Crescent Park, Riverside, RI
By John Malone
It seems that everyone I talk with about dark rides has at least one story about something wild that happened in the dark! Lots of us have been stuck in the dark, as the little electric car jumped the track and got stuck midway through the ride. Or, better yet, the ride operators left the lights on for all to see how the buzz saw really sliced that damsel in distress right up the middle! Since the dark ride is one of my favorite attractions at any amusement park, I have more than my share of unforgettable trips through the dark that I can recount years after these rides and their home parks have left the scene. But, I will never forget my first trip through one of my all time favorite dark rides, Riverboat ride at Crescent Park.
Located in Riverside, RI, Crescent Park was one of many seaside amusement parks in the Ocean State. Although somewhat smaller than its' major competition across Narragansett Bay, Rocky Point Park, little Crescent Park was close enough to Providence and southeastern Massachusetts to attract a loyal following throughout the greater part of this century. And Crescent Park certainly had a personality and allure that was all its own. The Charles Looff Carousel still operates on the site today, and is considered this woodcarvers signature masterpiece. The park was also home to many unique and singular attractions. The standard issue Wild Mouse ride was themed to fit the seaside location, resulting in the "Flying Fish." Their steam gauge railroad train had elaborate scenes depicting the Indian Settlers who had inhabited the land long before I showed up with my fistful of tickets, and a great Wild West Hotel walk-thru complemented the Western theme of this section. But if you wanted to have some laughs in the dark, "The Riverboat" was a dark-ride connoisseurs dream inside and out.
The exterior architecture of the "Riverboat" resembled a New Orleans Paddlewheel Boat (although I doubt many Mississippi Riverboats had a Gypsy FortuneTeller, a Skeeball booth, and a Beer Garden where the paddle wheel should have been!) Complete with giant illuminated smokestacks reaching into the clouds, the exterior theme did not offer any suggestions as to what really went on inside this building! The front façade of this ride was covered with faux gingerbread architecture and plenty of clear incandescent bulbs, and the whole structure was painted a gaudy Sea Green and Bubblegum Pink, with white trim! (note: Although most dark ride structures of this period were simple wooden buildings, this dark ride has a more than humble beginning. You see, when Crescent Park dismantled their last wooden coaster1 in 1961, the lumber from this coaster was used to build the Riverboat that same year. I wonder if Crescent Park knew they were on the forefront of recycling!) The actual ride experience took place all on one level, but the second floor "promenade deck" on the rides front contained a scene for all the midway patrons to enjoy. Where most two story dark rides would have you pop out over the midway for a little 180 degree turn, this second story was merely a facade built up front, and only extended a short distance back into the structure. It consisted of the two obligatory swinging saloon doors on each end of the "boat" and, every so often a hapless maiden would pop out of the doors, followed closely by a crazed, drunken pirate chasing her along the balcony! These mannequins were fastened permanently to a small sled, with the same "hardware" mechanism as the dark ride cars that carried us through the ride itself! Impressive theming for its time in the mid-1960's, when everyone else was doing horror themes in fluorescent paint on their dioramas!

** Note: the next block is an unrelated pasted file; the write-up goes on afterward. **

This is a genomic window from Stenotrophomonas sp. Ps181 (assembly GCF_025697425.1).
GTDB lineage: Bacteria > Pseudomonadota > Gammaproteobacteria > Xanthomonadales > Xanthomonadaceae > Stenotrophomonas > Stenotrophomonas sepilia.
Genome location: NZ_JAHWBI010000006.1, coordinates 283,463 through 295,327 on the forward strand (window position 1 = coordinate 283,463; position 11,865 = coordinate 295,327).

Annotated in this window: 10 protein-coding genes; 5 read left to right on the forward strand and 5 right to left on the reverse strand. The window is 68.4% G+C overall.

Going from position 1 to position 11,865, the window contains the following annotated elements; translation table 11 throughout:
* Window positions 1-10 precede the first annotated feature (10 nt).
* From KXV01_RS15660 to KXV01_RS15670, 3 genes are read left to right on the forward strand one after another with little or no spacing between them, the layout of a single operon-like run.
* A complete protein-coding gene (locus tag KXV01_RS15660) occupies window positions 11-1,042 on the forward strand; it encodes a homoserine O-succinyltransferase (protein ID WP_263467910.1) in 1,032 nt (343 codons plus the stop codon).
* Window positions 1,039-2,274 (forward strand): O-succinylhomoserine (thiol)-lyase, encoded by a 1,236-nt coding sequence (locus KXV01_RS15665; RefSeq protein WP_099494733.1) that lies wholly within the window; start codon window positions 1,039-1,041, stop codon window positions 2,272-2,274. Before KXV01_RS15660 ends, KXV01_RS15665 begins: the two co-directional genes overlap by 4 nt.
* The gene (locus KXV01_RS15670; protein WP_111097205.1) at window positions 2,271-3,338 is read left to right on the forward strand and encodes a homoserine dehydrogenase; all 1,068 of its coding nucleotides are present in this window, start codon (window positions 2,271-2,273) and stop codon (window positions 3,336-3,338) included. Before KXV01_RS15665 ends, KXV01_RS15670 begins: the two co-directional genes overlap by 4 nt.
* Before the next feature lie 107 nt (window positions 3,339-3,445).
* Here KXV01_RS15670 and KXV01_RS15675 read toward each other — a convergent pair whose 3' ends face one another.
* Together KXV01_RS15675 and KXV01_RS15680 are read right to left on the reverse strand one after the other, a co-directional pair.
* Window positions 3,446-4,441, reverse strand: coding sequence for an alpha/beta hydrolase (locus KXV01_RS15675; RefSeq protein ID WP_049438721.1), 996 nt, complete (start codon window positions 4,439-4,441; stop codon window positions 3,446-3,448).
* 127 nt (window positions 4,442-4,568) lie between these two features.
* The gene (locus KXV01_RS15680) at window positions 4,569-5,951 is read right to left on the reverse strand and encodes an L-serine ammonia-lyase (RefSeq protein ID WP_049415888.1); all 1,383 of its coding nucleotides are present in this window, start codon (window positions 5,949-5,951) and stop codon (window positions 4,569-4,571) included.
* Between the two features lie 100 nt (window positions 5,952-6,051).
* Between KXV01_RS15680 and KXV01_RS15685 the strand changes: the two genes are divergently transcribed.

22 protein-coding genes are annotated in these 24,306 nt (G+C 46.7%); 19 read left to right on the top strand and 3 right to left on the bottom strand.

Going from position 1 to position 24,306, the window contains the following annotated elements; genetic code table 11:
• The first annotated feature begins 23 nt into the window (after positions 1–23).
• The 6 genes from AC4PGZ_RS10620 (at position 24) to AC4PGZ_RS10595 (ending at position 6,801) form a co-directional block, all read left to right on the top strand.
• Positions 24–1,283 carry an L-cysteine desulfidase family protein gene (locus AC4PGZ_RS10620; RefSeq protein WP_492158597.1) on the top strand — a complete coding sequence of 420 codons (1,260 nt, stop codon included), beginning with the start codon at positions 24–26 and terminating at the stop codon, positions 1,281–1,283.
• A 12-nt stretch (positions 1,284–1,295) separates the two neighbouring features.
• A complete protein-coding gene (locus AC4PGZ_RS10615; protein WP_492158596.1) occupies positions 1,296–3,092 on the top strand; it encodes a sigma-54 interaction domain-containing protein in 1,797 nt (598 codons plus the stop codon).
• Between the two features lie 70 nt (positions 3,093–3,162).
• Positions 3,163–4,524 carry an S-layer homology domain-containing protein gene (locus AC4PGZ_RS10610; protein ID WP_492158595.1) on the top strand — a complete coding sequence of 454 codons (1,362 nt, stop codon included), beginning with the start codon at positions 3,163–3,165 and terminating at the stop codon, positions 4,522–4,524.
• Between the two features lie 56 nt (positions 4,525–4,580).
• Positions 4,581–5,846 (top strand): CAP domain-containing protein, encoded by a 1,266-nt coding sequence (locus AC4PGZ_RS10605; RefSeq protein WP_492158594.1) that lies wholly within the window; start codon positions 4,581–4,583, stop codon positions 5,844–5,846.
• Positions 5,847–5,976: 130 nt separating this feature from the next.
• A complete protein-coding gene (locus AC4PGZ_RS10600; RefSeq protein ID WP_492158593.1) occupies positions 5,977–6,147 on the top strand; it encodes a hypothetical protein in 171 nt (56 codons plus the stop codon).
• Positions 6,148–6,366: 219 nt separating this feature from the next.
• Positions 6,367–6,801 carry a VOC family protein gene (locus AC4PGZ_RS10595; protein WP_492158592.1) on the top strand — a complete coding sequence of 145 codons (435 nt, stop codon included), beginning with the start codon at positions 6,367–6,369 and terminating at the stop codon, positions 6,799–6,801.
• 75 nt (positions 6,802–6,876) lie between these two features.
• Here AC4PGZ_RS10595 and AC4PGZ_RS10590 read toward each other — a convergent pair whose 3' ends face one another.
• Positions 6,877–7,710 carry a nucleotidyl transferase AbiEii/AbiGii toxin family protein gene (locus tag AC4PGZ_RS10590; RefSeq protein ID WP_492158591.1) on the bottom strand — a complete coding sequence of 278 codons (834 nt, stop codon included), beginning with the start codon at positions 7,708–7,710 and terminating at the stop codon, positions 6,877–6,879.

However, I must admit here and now that I had dismissed this ride for years, as it looked like a silly "scenic" type dark ride with all the saloon girls in the front windows, and paper mache' piano players banging away forever on the keyless old junk pianos. I had ridden those dark rides at Santas Village or other kiddie parks that contained childish storylines about far-off lands or storybook characters. What a waste of time! I was more inclined to the blood and guts, skull and crossbones type stuff of Monster Rides and Kooky Castles! Keep in mind, I was only about 7 or 8 years old, and I had my ride time at Crescent Park planned down to the minute with no room for kiddie rides or tame, silly funhouses with no thrills! Those gas-powered cars across the midway from "The Riverboat" commanded all my attention in those days, with repeat rides that probably added more pollution to the air over Providence than any five o' clock traffic jam ever could!